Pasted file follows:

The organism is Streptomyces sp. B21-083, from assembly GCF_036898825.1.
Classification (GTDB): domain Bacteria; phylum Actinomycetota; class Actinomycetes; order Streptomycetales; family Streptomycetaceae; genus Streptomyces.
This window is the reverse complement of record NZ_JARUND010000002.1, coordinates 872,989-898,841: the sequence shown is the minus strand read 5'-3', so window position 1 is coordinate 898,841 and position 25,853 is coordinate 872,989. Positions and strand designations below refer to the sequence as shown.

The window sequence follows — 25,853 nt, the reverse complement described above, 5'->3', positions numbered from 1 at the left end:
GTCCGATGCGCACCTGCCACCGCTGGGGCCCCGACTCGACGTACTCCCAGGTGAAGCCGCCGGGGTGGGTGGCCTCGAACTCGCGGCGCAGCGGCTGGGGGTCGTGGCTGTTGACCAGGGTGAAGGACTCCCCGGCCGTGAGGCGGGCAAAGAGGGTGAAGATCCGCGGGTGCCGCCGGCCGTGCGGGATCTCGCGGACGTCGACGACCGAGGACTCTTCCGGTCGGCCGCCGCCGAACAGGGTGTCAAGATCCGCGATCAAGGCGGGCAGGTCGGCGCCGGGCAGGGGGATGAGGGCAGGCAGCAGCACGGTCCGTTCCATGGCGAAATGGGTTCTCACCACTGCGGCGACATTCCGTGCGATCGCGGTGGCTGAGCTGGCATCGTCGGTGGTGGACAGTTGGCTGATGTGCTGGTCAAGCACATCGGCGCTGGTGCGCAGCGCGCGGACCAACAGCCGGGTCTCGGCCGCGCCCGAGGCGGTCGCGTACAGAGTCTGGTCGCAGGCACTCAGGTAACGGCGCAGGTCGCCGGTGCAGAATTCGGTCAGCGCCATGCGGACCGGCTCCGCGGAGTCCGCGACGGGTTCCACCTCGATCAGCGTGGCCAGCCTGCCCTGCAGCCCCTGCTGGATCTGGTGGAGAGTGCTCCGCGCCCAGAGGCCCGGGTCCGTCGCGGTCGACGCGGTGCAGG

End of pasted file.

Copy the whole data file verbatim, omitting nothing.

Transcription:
The organism is Streptomyces sp. B21-083, from assembly GCF_036898825.1.
Classification (GTDB): domain Bacteria; phylum Actinomycetota; class Actinomycetes; order Streptomycetales; family Streptomycetaceae; genus Streptomyces.
This window is the reverse complement of record NZ_JARUND010000002.1, coordinates 872,989-898,841: the sequence shown is the minus strand read 5'-3', so window position 1 is coordinate 898,841 and position 25,853 is coordinate 872,989. Positions and strand designations below refer to the sequence as shown.

The window sequence follows — 25,853 nt, the reverse complement described above, 5'->3', positions numbered from 1 at the left end:
GTCCGATGCGCACCTGCCACCGCTGGGGCCCCGACTCGACGTACTCCCAGGTGAAGCCGCCGGGGTGGGTGGCCTCGAACTCGCGGCGCAGCGGCTGGGGGTCGTGGCTGTTGACCAGGGTGAAGGACTCCCCGGCCGTGAGGCGGGCAAAGAGGGTGAAGATCCGCGGGTGCCGCCGGCCGTGCGGGATCTCGCGGACGTCGACGACCGAGGACTCTTCCGGTCGGCCGCCGCCGAACAGGGTGTCAAGATCCGCGATCAAGGCGGGCAGGTCGGCGCCGGGCAGGGGGATGAGGGCAGGCAGCAGCACGGTCCGTTCCATGGCGAAATGGGTTCTCACCACTGCGGCGACATTCCGTGCGATCGCGGTGGCTGAGCTGGCATCGTCGGTGGTGGACAGTTGGCTGATGTGCTGGTCAAGCACATCGGCGCTGGTGCGCAGCGCGCGGACCAACAGCCGGGTCTCGGCCGCGCCCGAGGCGGTCGCGTACAGAGTCTGGTCGCAGGCACTCAGGTAACGGCGCAGGTCGCCGGTGCAGAATTCGGTCAGCGCCATGCGGACCGGCTCCGCGGAGTCCGCGACGGGTTCCACCTCGATCAGCGTGGCCAGCCTGCCCTGCAGCCCCTGCTGGATCTGGTGGAGAGTGCTCCGCGCCCAGAGGCCCGGGTCCGTCGCGGTCGACGCGGTGCAGG